Luke Radloff’s Public Forum Label

uní form

WORDS Phendu Kuta PHOTOS Jacob Claassens, Zander Opperman

Johannesburg-based fashion designer Luke Radloff recently created a second label, Public Forum, in addition to his acclaimed Uní Form brand. We visited his studio to find out more.

Luke Radloff’s stylish home studio is located in Oxford Road – which also happens to be a key element in the Joburg-inspired debut campaign for his recently launched experimental label Public Forum. “The noise and the energy definitely influenced some of the collection,” he says. Public Forum was conceived during lockdown, and its aesthetic is a clear contrast to Luke’s luxury brand Uní Form. “With Uní Form, my methods and the way I work

are more strict in terms of the styling, the processes and the design,” he explains. “Public Forum was my opportunity to see what would happen if I let my guard down with the ways I work. So Public Forum is an experiment – it grew organically out of the pandemic. I was really worried at one point about the future of the world, the future of my business, the future of clothing, the future of fashion, the future of luxury, the future of handwork. And I thought, let me see what would happen if I tried to create things with a budget in mind, so that certain markets can access these clothes and afford them.”

Luke grew up in East London, and his choice of fashion as a career was influenced by his older high-school friend, the now- renowned artist Athi-Patra Ruga. Luke says his decision to study fashion came as an epiphany when Ruga returned to their hometown after the first year of his own fashion studies in Joburg. Luke went on to study at LISOF (now Stadio), and was scouted by Black Coffee designer Jacques van der Watt after presenting his award-winning graduate collection. Luke spent 18 months at Black Coffee; then, after a short stint as an independent designer, he moved to London to work for Italian luxury brand Marni. His experience there taught him a great deal about luxury design – and, five years later, he returned home with the knowledge and experience he needed to start his own label.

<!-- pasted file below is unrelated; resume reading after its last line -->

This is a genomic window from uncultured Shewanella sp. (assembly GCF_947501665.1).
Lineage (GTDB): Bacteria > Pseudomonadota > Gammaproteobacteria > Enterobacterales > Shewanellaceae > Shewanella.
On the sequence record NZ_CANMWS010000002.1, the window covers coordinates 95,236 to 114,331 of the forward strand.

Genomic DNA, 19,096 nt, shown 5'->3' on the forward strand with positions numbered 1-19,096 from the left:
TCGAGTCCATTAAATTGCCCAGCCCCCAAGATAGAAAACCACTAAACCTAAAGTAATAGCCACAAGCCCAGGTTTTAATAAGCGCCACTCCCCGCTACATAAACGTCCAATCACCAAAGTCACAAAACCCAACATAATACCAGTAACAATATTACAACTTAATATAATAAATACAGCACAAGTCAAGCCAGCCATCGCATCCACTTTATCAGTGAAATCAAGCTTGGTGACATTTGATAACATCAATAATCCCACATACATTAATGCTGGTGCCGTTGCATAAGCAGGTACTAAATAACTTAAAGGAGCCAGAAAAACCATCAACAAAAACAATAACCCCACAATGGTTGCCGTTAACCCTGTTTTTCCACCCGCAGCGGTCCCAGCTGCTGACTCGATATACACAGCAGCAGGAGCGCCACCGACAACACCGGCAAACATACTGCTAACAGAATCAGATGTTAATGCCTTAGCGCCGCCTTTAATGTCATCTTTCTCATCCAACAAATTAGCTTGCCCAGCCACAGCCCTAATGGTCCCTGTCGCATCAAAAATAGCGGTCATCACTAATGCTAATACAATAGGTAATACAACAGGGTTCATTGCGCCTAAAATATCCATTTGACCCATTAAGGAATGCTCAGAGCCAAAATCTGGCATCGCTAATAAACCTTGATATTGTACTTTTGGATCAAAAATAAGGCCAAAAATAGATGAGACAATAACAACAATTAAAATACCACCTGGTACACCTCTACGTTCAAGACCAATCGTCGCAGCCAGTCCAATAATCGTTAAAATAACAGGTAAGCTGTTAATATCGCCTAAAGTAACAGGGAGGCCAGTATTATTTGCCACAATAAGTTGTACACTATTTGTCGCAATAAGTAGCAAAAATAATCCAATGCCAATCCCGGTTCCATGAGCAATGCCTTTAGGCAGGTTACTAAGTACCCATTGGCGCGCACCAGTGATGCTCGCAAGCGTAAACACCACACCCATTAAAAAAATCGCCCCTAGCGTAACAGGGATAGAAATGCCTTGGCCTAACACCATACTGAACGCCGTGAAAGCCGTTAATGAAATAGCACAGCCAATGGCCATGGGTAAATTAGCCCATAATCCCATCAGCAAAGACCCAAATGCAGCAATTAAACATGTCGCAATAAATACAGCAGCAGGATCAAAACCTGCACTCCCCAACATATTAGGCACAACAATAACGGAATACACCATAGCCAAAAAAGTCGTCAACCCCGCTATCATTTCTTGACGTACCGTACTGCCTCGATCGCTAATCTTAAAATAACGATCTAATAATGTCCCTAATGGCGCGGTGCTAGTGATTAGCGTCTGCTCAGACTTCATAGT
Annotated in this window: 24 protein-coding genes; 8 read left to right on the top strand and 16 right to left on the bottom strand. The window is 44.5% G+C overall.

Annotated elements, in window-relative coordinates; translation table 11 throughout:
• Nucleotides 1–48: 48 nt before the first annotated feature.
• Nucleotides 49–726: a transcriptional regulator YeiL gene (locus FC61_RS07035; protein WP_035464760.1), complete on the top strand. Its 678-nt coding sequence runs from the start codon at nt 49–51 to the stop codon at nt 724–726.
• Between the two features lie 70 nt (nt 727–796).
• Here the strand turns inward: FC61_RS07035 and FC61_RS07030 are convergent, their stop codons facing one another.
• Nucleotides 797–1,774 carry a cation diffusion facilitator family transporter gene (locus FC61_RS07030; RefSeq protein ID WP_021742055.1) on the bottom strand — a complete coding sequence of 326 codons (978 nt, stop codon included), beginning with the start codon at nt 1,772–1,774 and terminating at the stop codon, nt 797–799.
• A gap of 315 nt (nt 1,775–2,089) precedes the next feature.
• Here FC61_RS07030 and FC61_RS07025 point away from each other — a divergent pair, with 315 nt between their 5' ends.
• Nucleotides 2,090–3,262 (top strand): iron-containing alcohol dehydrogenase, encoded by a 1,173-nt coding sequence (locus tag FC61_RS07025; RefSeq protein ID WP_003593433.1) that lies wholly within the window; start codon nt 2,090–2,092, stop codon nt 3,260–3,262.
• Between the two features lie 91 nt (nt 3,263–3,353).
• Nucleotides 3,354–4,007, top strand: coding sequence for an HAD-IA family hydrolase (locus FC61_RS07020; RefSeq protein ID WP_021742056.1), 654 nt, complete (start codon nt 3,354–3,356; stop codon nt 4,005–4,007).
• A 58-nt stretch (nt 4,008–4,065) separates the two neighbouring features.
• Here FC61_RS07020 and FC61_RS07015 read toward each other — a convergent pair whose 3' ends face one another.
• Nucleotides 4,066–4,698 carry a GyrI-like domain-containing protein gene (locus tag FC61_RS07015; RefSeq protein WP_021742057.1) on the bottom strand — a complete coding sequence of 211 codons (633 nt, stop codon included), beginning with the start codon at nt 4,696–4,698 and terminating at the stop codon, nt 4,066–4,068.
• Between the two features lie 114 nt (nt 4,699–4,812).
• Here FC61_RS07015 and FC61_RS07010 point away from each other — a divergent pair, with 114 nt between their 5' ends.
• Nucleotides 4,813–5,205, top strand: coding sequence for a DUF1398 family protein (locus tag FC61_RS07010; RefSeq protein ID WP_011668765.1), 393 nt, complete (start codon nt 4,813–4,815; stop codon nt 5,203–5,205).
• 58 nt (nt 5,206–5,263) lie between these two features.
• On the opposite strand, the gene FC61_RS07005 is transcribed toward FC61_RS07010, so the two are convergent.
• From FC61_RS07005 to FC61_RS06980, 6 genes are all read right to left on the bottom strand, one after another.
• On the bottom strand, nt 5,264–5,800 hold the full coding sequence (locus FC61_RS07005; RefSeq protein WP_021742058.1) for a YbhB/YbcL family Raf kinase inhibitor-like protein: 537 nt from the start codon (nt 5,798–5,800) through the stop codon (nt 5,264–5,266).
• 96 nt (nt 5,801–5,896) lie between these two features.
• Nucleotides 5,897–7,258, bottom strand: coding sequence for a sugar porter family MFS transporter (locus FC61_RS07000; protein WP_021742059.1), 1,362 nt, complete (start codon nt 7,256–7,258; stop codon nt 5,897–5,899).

Fast-forward to 2021, three years post-inception, and Luke has just released his latest collection for Uní Form. Project 4 was also influenced by the pandemic, he says; the intention was to create special pieces, fabrics and textures. “I think there will be a surge of people who, if they are able to spend, will spend on special things that they’ve been coveting throughout lockdown – things they’ve been dreaming of.” The collection is made even more special by its unique collaborations, such as the ongoing partnership with Barrydale Hand Weavers that’s resulted in a beautiful hand-woven textile in three styles.

And then there is Public Forum, for which the colourful debut campaign images seen here were generated in collaboration with Chloe Andrea. The stylist and creative director got a peek at the collection during its formative phases, and expressed an interest in co-creating the campaign.

Luke says his lifelong design journey has been alternately a means of escape, a survival mechanism, and a way to draw inspiration from his surroundings and create a feeling of belonging – something that, as a queer person in the conservative Eastern Cape, he did not always experience growing up. His designs echo all of his life experiences in a unique, empowered way – and the quiet confidence and aesthetic breadth of his current work suggest he is one of the designers set to shape the future of South African fashion.

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Looking for more on design? Take a look at Wren X Uní Form ‘Voices’ capsule collection.